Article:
Are smudges and fingerprints on the countertop a pet peeve of yours? Us, too. It is annoying when you fastidiously clean your kitchen, only to see streaking and fingerprints dotting the surface of the counter. After enduring long enough, you made your way here to see if there is any kind of countertop that exists that is resistant to fingerprints and smudging. While the only way to avoid fingerprints and marking completely is to stay out of the kitchen (zero chance of that), there are some options you can choose for your next countertop.
Here are the countertop types that show the fewest fingerprints:
Light Colored Natural Stone
Rule number one: Avoid dark colors. Yes, black granite or marble looks absolutely stunning in kitchens and bathrooms—but it is also a magnet for grime, dust, and—you guessed it—fingerprints. Even with a top-quality seal in place, dark colors are simply going to show more. That’s why, if you want to hide imperfections like smudges and fingerprints, you go for a lighter color.
Light colored natural stone, such as a gorgeous white or gray marble, or a beige granite or quartz, will look cleaner for longer. Why? Because they are bright and enhance the natural light of the room. Plus, those light colors will reveal less, allowing things like oil marks from your fingertips to blend right in.
The second factor in hiding fingerprints from the world is to select the correct finish. You may assume that a matte finish would be the best bet, but you would be mistaken. In fact, polished or glossy surfaces are far better at concealing the presence of smudging and other marks.
What you want instead is a leathered finish, also known as a brushed finish. A leathered finish is similar to matte, but the appearance is more textured. The finish won’t reflect light the same way as a glossy finish, and instead looks softer. Leathered finishes are best on granite, but it looks good on marble as well.
Similar to a brushed finish, a honed finish also works in diminishing the appearance of fingerprints on the counter. Honed finishes are softer than leathered and have a satiny look. If you want a finish that is softer and less texturized the leathered, honed is the next best thing. Both marble and granite look great with a honed finish, since it compliments the natural veining and colors in the stone.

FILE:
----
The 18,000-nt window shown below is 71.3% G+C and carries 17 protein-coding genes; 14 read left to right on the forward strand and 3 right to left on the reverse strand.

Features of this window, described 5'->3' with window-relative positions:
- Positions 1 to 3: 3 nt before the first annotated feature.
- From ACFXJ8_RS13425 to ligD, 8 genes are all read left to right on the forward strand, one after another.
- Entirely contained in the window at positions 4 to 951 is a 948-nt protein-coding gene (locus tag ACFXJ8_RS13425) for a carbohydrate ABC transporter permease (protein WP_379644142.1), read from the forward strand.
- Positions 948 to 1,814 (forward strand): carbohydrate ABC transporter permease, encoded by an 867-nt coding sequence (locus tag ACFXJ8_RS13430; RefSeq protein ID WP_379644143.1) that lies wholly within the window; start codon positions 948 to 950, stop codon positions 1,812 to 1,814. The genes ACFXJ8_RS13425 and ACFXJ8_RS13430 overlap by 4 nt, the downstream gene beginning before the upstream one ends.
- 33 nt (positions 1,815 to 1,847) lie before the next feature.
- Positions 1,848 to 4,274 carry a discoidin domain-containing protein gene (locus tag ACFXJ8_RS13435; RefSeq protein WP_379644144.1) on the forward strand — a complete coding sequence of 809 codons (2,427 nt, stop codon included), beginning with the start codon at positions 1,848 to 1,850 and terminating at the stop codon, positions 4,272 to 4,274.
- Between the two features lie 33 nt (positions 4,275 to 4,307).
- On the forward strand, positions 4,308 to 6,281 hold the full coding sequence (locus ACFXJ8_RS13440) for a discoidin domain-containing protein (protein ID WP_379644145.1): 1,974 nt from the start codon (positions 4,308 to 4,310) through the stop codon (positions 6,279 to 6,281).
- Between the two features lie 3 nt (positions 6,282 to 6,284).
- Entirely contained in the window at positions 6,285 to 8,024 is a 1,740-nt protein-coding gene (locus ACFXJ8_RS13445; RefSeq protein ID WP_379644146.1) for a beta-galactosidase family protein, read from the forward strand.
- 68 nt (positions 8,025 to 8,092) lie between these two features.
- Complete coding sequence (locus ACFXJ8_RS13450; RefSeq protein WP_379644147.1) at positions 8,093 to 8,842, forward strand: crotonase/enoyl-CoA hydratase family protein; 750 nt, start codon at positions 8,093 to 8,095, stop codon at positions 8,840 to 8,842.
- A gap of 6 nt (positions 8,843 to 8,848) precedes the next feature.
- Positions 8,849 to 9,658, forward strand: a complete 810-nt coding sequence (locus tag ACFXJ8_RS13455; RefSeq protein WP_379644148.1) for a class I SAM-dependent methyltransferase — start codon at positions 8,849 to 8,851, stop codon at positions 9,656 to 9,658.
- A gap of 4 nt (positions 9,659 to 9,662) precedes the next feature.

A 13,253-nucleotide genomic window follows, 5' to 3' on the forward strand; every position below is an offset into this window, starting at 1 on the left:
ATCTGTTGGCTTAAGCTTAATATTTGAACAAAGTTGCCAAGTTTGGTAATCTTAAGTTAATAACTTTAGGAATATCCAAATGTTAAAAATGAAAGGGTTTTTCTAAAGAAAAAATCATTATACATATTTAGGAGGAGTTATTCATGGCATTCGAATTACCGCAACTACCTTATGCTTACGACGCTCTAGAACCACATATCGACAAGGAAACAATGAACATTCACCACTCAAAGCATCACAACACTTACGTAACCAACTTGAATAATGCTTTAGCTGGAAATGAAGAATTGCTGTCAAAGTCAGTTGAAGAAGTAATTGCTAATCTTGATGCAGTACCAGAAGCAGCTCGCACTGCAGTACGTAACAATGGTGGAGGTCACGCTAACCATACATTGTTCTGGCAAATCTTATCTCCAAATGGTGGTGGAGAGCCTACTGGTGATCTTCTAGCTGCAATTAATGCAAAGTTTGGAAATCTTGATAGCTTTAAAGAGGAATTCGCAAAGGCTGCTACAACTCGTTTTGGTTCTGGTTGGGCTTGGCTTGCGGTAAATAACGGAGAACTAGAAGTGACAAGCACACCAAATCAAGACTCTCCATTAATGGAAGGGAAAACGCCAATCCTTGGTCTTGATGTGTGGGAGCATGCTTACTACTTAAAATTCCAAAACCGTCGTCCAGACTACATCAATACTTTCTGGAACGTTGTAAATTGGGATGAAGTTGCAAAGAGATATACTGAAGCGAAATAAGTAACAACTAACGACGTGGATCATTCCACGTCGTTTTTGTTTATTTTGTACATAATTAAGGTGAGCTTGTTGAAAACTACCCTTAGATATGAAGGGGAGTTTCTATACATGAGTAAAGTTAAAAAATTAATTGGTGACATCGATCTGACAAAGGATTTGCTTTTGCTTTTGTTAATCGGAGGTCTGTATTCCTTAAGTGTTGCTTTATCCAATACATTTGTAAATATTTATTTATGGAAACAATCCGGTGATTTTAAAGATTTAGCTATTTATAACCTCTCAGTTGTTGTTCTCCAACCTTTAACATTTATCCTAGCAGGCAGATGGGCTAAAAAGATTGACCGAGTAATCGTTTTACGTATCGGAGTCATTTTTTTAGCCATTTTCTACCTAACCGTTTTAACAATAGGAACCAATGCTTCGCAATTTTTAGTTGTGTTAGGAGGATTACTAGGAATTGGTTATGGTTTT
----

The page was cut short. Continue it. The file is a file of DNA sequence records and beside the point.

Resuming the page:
That said, you might be tempted to try a leathered or honed finish with a darker colored countertop. Don’t. Such matte-like finishes actually look worse on dark stone and will make the fingerprints and smudges stand out even more.
Although glossy is less recommended than leathered or honed finishes for a countertop, there is one time when there is an exception. If you like to cook a lot, a glossy finish could be just what you are looking for. Think about it. Most fingerprints and smudges come from grease and oil and can look shiny in the light. When the counter is just as shiny, it may hide the fingerprints and such from sight. This works best with white and gray countertops.
Do a Test Run
When in doubt, go to the nearest showroom with kitchen countertops on display and experiment. Optionally, ask to take some samples home. The only way you will know what finish and countertop material you like is to test out each one. That way, you banish all doubt and get to see how each color and finish will look in your home.
Maintenance Tips to Keep Fingerprints at Bay
Keep in mind that just because the fingerprints are out of sight and mind, it doesn’t mean you can slack on keeping your countertops clean. Yes, having light colored stone countertops and selecting a nice finish will minimize the appearance of smudging, grime, and dirt. But the only way you can keep the surface looking pristine is to maintain the countertops.
Buy a butcher’s block or a nice cutting board to use while you prep and cook food. That way, you never have to touch the surface of the counter and get fingerprints on it.
Don’t forget to wipe the countertops down. Usually, all you need is a gentle soap or detergent and some water to remove dirt, dust, and fingerprints from the surface. You can also wipe the countertops down with a cleaner specifically designed for the material type. Marble, granite, and stainless steel are all remarkable at reducing the appearance of fingerprints, but they also all need a different kind of cleaning solution.
If you spill something on the countertop, don’t wait to mop it up. Natural stone is very porous (especially marble), and it could stain the surface.
Lastly, get your stone countertops sealed regularly. Sealing helps prevent staining and protects the marble or granite from damage over time.
Get Help From the Experts on Marble
Fingerprints are as unavoidable as crumbs in the kitchen, but that doesn’t mean you have to live with the smudging. Knowing which kind of countertop gets the fewest fingerprints will help you narrow down your options when you go shopping for a replacement. Don’t forget the crucial steps of sealing and maintaining your countertops, too.
Still unsure about which countertop is right for you? Do you have questions about marble? Then let us help! The team at Marble Concepts has the answers, so give us a call or fill out the contact form.